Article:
Each of the 9 dolls has a distinctive personality, such as rebellious, brave, soft, or dim-witted; and actors such as Elijah Wood, Jennifer Connelly, Martin Landau, and Christopher Plummer personified them with their voices. Robust character rigs communicate the characters’ body language and extensive facial animation, such as tilting the head, and opening and closing the mouth and eyes.
Throughout 9, the dolls have unpleasant encounters with deadly, mechanical creatures that roam the ruins in search of more life to destroy. The malevolent 3D creatures include a cat-skulled character; a cross between a bat and manta ray; a huge snake with arms; and a spider. Teevan adds that, “Some of the monsters required huge, complicated rigs and massive deformations.” Sets were elaborate as well, including bridges, large buildings, a church, and a visually busy library.
Since the character 9 and his cohorts 1 through 8 are only 9 inches tall, "Maya software’s virtual camera needed to be placed 9 inches from the ground to tell the story from their vantage point,” says Adams. “This created a special challenge since the postapocalyptic world needed to look extremely desolate, menacing, and larger than life.”
“This zoomed-in view required highly detailed characters and environments,” Adams explains. “Every sequence has a new location with either a new ‘stitch punk’ character or an attacking monster. Our greatest creative challenge was creating a close-up view that didn’t take inordinate amounts of time to do, but didn’t cheat viewers of a visually rich experience.”
Maya proved to be a powerful, versatile tool that could handle the lion’s share of the film’s demands: asset creation, virtual camera work and multilayered 3D animation and effects. Mudbox supplemented Maya by enabling Maya animators to make models of highly detailed ground plane textures, as well as to test sculptural models, ornamental wall details, and certain other environmental CG touches.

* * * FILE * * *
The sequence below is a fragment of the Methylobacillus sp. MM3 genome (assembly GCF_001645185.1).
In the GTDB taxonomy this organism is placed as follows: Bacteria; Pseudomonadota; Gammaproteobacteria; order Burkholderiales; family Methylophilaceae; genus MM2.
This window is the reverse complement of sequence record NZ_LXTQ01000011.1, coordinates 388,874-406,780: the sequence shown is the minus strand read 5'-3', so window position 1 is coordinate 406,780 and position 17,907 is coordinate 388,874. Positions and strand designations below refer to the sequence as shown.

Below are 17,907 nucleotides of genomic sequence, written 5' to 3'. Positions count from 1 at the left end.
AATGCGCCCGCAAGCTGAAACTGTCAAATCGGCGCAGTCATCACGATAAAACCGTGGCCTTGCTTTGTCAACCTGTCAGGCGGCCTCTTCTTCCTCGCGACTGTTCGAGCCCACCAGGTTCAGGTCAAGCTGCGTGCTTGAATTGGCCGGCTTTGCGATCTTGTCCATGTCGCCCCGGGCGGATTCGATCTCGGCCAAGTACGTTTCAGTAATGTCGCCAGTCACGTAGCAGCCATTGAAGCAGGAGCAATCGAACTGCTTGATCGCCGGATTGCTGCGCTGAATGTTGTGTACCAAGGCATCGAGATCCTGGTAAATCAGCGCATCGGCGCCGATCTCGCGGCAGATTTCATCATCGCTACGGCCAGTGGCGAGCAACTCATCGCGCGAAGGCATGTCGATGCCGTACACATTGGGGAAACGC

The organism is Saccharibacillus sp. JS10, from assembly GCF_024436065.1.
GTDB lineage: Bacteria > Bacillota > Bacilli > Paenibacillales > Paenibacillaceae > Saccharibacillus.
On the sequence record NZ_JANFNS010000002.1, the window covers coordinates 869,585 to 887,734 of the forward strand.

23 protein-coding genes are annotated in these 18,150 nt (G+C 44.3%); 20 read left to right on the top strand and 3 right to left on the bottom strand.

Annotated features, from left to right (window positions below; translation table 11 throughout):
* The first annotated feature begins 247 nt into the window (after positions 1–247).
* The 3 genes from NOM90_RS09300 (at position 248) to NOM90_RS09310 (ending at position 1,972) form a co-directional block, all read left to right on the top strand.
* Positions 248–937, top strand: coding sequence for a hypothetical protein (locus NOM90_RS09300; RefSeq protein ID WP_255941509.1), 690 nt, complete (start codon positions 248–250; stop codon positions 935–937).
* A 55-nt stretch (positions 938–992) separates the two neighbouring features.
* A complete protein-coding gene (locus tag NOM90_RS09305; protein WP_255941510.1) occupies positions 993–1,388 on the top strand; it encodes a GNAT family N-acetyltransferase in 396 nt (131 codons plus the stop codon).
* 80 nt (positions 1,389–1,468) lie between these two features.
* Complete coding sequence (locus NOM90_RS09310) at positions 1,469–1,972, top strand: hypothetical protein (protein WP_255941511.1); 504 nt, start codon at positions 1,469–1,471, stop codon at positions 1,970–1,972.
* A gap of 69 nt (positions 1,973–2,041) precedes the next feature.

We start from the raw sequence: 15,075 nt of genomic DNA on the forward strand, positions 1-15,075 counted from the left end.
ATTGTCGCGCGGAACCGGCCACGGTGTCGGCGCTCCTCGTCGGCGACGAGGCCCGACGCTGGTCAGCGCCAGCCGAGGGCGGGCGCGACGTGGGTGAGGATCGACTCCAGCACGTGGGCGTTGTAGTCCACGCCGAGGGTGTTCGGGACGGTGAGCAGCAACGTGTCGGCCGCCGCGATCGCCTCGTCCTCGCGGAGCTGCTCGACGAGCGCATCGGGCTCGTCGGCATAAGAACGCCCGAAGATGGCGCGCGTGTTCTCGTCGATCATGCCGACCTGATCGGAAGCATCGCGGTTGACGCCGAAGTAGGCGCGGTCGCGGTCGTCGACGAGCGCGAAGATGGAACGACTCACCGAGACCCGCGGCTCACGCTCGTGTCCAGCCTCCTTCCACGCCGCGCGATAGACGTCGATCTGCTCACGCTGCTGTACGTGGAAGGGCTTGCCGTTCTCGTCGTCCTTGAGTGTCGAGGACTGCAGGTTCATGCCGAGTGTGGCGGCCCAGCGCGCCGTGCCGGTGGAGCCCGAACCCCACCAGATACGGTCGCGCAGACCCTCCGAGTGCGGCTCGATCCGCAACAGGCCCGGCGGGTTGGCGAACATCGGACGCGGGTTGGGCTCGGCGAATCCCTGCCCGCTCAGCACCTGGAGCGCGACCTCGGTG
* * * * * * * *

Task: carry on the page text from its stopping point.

“As a creative tool, Maya is extremely fast and robust, and it enabled us to previsualize and complete very complex 3D animated sequences that involved compositing 2D matte paintings, 3D animated elements and choreography, and mapping 3D projections onto surfaces, as well as camera moves, mist, explosions, and lighting effects,” Adams adds. “Maya was absolutely the best solution we could have used to create 9.”
Creative solutions were also applied to streamline the workflow. For example, rather than re-create the same 3D elements over and over again, the team created ready-to-use building blocks, such as Book Gods, for all the books in the scientist’s library; Rubble Gods, for piles of debris and bricks; and Splinter Gods, for all the broken pieces of wood scattered everywhere.
“We routinely mixed multiple layers of elaborate 2D mattes and transparent paintings, and mixed these 2D backgrounds with 3D foregrounds, and illuminated it globally to create rich, three-dimensional sets quickly,” says Adams. “These tricks helped us employ creative shortcuts to expedite repetitive tasks without compromising the visual quality, and that let us get every possible ounce of cool on the screen.” The final color correction for the animated feature 9 was done by Efilm in Hollywood using Autodesk® Lustre® software.
With a story that swiftly unfolds with nonstop action and suspense, 9 keeps viewers spellbound and sets new benchmarks for quality 3D animated feature entertainment.
“Maya has been the backbone of our digital pipeline since Starz Animation Toronto opened its doors. We love it for its power, flexibility, excellent support, and huge community of artists,” says Adams.
“Together with Mudbox, Maya was a tremendous asset on this project because we had the tools necessary to accomplish virtually everything we needed to do,” Adams says. “The film 9 stands as a testament to what can be achieved with good planning, fearless execution, and great tools and support from Autodesk.”